I wouldn’t know what I would do without humanities in my expat life: it is one of my most powerful tools to face culture shock. How many people should I get to know and how long would it take me before I can gather enough information to start understanding something about local culture? How can one neglect this aspect of human nature and think of being able to quickly build bridges between cultures and countries? Where there is no reciprocal understanding, communication becomes difficult. Education of new generations should stimulate this practice to open up to other cultures through humanities.

See our current challenge linked to this reflection.

Cristina Baldan
June 2017

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How contact with local realities can spur your empathy

Our current challenge on What Expats Can Do is “Directly experience the lives and lifestyles of those different from us”. It made me reflect : How can we experience different lives if we do not have an entry channel to them? How can expats really become advocates for the lives and lifestyles of the people of their host countries?

 

mosquito net

In South Sudan photo credit ©Claudia Landini

We know that arriving in a new country and learning how to function in it is an amazing experience in that it defies our preconceptions, opens up a whole world of unknowns both on ourselves and our culture and the hosting culture, and confounds our certainties and expectations making us feel vulnerable, and in a way, new.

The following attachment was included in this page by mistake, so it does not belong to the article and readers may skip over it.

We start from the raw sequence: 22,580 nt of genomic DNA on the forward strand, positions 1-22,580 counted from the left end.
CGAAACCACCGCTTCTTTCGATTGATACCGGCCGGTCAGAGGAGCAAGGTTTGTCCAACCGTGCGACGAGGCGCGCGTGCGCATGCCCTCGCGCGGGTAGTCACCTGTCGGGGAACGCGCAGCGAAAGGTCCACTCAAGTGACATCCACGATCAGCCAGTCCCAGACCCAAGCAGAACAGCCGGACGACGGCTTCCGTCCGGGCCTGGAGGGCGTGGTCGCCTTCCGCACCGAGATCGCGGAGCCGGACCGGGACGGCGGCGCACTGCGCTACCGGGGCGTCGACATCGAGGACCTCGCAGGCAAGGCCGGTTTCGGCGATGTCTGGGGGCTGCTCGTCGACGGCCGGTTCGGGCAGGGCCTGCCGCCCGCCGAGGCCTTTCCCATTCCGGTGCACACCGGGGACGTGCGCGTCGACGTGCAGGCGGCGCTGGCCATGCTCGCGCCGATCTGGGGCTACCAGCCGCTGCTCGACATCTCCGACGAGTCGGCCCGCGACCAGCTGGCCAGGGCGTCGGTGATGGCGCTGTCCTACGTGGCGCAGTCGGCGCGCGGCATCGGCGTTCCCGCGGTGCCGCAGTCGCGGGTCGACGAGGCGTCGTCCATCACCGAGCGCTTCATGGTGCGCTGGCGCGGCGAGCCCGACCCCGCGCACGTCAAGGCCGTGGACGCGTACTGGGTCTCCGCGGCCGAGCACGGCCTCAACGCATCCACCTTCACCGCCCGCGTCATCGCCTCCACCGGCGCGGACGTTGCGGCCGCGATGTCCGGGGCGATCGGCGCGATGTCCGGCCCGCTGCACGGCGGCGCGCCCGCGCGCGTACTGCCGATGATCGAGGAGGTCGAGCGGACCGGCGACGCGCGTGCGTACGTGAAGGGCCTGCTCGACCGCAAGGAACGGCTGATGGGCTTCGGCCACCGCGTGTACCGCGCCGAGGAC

However, our contact with the local reality is often obstructed by circumstance and marked by disparities. We might – and we often do – find ourselves living in conditions that are much more luxurious and comfortable than those of most of the local population. This creates a barrier which makes it difficult to build relationships on an equal footing, but more so it prevents us from getting in real touch with all sections of society and learning about the reality of the more uncomfortable aspects of life for the people we are living amongst.

I personally have been very fortunate in this respect because my life abroad has been driven by my husband’s work for the Red Cross, within which I also worked at the beginning. I won’t use this article to talk in detail about this beautiful movement (you can find out more here and there), but there are three things that are important for me in relation to our current challenge: